15. Great post.

    All I want to do when I come home from work is throw on sweats and a tank top and lounge around — the opposite of my worklife. I've taken to apologizing to my fiance when he comes home to my ragamuffin-ness, even if I've just prepared a dinner of beef tenderloin with cognac-dijon sauce and parmesan-rosemary mashed potatoes, as I found myself doing last week.

    Now, he's never said anything to make me feel like I shouldn't be able to wear whatever the hell I want to wear, but I think dating someone so remarkably sensitive, decent and moral has strangely chipped away at my confidence and self-esteem, maybe because I don't feel like I'm good enough for him.

    I make excuses when I order a martini with dinner (he doesn't drink). I look sheepish when I come home with a bag filled with turquoise and green ornaments from Pier 1, even though they were bought with my money. I've taken to hiding purchases in the car, thinking he'd be upset I were spending money when I'm still knee-deep in credit card debt. I've started drinking my martinis in the kitchen when making dinner so I, ironically enough, don't seem like a lush.

    We apologize for things that aren't our fault because we feel guilty for doing things our way, for expecting things to be the way we want them to be. We start doubting our moral right to be who we are. We cheerfully apologize to the salesclerk who took 20 minutes to void the item she mistakenly rang up twice. We respond to co-workers' e-mails with the material they asked for and sign the whole thing with a "thanks" when it was us doing them the favor.

    I've made it a point in my life to be overly cheerful to counteract the draining negativity I grew up with. And for the most part, I think kindness and civility, no matter the cost, are crucial for keeping life bearable. But I've also found one can take on too much of the (really non-existent) burden, looking inward when one should be looking outward.

  16. I too have recently let a friend of 20 years go. Something happened that was the last straw, but it was a gradual thing. Her "DRAMA" was more important than mine. When Ihad good news, she couldmt muster up more than a "Cool!" in reply. I dont have time for that or energy for self absorbed people in my life. And it is true, that it leaves more room for new friend!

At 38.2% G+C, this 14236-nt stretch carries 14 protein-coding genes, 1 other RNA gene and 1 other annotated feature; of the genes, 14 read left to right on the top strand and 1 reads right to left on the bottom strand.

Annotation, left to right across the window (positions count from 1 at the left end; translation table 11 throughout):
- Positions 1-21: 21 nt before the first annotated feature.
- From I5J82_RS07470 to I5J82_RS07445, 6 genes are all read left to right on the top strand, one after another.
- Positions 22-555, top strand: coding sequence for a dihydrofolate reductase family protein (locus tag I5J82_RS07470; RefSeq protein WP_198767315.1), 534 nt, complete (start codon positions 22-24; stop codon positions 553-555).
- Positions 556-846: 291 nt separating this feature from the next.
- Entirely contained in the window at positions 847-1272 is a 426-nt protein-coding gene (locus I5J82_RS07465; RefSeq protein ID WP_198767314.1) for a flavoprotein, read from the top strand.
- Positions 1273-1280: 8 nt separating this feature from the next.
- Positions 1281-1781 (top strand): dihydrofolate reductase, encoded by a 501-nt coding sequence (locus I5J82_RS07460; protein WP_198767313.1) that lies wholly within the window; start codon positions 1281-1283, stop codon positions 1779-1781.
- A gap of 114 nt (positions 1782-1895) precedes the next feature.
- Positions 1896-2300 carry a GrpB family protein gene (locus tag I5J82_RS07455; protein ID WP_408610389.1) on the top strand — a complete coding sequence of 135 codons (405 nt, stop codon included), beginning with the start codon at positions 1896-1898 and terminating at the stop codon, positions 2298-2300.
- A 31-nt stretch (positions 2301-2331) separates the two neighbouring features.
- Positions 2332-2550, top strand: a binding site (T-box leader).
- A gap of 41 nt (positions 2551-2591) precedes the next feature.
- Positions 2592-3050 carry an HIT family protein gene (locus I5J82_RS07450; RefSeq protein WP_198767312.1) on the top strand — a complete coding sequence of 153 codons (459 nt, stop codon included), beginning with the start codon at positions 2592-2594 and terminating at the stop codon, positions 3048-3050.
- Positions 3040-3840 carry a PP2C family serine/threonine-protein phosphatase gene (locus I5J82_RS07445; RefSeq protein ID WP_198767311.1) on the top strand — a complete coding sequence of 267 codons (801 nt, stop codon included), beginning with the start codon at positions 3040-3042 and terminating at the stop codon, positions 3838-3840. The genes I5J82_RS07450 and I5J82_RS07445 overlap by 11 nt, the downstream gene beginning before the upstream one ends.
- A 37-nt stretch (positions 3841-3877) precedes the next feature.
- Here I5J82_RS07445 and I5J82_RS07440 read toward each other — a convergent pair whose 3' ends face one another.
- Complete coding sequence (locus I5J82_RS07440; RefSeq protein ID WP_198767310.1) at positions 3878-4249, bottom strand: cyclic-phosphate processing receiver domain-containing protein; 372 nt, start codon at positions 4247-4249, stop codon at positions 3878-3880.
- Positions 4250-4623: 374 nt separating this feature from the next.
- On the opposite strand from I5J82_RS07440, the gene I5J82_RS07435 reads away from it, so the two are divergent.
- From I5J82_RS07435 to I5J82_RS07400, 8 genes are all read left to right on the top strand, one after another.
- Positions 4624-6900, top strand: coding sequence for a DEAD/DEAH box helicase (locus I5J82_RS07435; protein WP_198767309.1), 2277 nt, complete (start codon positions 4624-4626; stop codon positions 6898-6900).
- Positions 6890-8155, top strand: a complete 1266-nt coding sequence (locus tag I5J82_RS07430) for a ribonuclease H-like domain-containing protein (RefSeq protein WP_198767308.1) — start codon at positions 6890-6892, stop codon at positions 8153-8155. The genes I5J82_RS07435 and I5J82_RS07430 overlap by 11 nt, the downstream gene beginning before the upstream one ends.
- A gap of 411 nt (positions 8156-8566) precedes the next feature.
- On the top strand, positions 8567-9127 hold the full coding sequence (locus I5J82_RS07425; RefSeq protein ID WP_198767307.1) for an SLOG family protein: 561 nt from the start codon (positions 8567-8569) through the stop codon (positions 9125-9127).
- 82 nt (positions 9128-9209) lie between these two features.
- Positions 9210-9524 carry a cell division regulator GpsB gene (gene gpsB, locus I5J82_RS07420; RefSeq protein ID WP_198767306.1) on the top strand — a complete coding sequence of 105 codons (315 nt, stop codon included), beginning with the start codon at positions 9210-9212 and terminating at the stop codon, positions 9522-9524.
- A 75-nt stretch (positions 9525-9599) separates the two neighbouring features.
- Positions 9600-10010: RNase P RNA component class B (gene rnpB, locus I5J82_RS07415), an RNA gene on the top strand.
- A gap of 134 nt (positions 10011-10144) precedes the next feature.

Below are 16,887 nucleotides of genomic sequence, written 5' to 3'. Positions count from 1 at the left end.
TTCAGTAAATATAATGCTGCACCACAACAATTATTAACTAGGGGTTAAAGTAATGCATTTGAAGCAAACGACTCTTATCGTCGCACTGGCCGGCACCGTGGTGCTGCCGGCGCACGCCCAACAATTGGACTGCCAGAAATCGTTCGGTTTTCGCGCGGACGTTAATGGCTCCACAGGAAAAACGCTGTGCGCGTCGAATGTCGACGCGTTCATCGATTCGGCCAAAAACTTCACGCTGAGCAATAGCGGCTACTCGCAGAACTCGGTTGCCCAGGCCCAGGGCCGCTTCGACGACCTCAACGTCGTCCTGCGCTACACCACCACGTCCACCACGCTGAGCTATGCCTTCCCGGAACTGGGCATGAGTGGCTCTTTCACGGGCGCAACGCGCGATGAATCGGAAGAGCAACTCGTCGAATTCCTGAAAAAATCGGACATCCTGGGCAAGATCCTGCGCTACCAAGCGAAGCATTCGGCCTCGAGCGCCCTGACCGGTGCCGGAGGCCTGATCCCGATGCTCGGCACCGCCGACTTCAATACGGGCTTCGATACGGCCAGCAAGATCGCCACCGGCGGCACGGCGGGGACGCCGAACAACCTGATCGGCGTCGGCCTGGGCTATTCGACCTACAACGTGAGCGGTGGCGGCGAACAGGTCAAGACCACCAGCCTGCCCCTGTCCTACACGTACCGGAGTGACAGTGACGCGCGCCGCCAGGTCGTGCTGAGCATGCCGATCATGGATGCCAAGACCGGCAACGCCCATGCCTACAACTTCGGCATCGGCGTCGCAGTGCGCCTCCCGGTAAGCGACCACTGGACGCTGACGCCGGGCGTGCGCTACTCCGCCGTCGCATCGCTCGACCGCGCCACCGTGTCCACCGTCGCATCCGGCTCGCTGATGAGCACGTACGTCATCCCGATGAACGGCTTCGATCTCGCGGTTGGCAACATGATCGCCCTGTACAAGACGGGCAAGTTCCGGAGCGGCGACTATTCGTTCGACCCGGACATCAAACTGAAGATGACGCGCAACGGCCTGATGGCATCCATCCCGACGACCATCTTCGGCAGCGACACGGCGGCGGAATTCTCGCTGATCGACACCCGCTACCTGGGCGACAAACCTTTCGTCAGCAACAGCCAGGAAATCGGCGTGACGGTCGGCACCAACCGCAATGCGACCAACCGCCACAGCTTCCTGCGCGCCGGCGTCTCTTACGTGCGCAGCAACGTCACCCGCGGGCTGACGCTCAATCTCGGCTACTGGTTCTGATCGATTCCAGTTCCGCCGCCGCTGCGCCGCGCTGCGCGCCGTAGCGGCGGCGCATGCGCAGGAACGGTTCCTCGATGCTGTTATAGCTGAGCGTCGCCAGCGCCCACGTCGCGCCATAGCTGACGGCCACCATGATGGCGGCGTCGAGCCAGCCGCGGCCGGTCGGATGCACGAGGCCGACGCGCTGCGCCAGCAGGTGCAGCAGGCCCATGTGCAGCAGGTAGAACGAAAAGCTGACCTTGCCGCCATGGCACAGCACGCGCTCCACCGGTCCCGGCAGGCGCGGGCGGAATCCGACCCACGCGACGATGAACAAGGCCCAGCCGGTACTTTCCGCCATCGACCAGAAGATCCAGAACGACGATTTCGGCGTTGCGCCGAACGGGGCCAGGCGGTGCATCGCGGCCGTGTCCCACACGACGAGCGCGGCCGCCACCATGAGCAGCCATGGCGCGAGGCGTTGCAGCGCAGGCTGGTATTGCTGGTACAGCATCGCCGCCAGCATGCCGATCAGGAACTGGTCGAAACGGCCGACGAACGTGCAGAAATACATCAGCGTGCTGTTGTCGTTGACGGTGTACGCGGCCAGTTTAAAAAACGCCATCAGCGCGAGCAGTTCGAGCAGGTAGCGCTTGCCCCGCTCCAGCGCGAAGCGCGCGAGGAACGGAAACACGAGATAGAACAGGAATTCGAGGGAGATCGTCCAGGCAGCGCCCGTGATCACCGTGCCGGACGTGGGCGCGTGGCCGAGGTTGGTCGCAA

17. You probably don't want to hear this, but I'll say it anyway. While in therapy with my family many years ago, his psychologist told me something that has stuck with me through the years. While people may say hurtful things, it's not their responsibility to make us feel any better. Your reactions and your feelings are on you. While I agree that there are times other people's behavior needs to change, and that at times, you must let people go from you life in order to stop feeling wronged, it is ultimately on you how you feel. No one else can be responsible for your feeligs but you.

    Still, I sympathize, and I agree. I would rather not have an apology than one that means nothing to them, and even less to me.

    Hope you're feeling a little more cheerful soon.

  18. I have found that sometimes I have to ask for an apology from someone who hurt my feelings or did something wrong. Some people find appologizing to be an act of weakness or have learned that appologizing makes them seem "less than." And some people are simply so thick-headed that they don't know when they've done something out of line. Usually, actions DO speak louder than words, and that hurts too, but it really does allow for clarity.

    Asking for someone to do more than simply acknowledging your feelings takes a lot of strength and self respect. If Phil hurts your feelings Steph, I mean really screws up, ASK him for an appology. But do pick your moments so he doesn't feel like he is appologizing for every little thing.

    And lastly, does he want to always be right or does he want to be married? My mother told me to stay away from men who can't appolgize.

  19. I spent a brutal summer losing three very good friends. I was sure of my decision at the time but it still hurt. Honestly, life happens and you eventually move on.